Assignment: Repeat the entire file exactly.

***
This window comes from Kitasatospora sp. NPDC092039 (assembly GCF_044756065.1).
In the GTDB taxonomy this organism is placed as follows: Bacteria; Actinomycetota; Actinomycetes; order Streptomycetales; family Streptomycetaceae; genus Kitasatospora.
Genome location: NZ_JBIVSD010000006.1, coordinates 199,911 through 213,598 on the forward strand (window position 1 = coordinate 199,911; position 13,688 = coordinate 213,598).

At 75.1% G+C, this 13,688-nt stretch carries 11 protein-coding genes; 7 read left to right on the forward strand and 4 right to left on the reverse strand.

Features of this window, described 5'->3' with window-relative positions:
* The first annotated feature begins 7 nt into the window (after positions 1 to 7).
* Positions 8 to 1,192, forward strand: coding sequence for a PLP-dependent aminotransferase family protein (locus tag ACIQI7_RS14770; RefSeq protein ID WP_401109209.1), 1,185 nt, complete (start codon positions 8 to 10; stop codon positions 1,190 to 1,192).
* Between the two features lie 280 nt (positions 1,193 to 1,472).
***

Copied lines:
This window comes from Kitasatospora sp. NPDC092039 (assembly GCF_044756065.1).
In the GTDB taxonomy this organism is placed as follows: Bacteria; Actinomycetota; Actinomycetes; order Streptomycetales; family Streptomycetaceae; genus Kitasatospora.
Genome location: NZ_JBIVSD010000006.1, coordinates 199,911 through 213,598 on the forward strand (window position 1 = coordinate 199,911; position 13,688 = coordinate 213,598).

At 75.1% G+C, this 13,688-nt stretch carries 11 protein-coding genes; 7 read left to right on the forward strand and 4 right to left on the reverse strand.

Features of this window, described 5'->3' with window-relative positions:
* The first annotated feature begins 7 nt into the window (after positions 1 to 7).
* Positions 8 to 1,192, forward strand: coding sequence for a PLP-dependent aminotransferase family protein (locus tag ACIQI7_RS14770; RefSeq protein ID WP_401109209.1), 1,185 nt, complete (start codon positions 8 to 10; stop codon positions 1,190 to 1,192).
* Between the two features lie 280 nt (positions 1,193 to 1,472).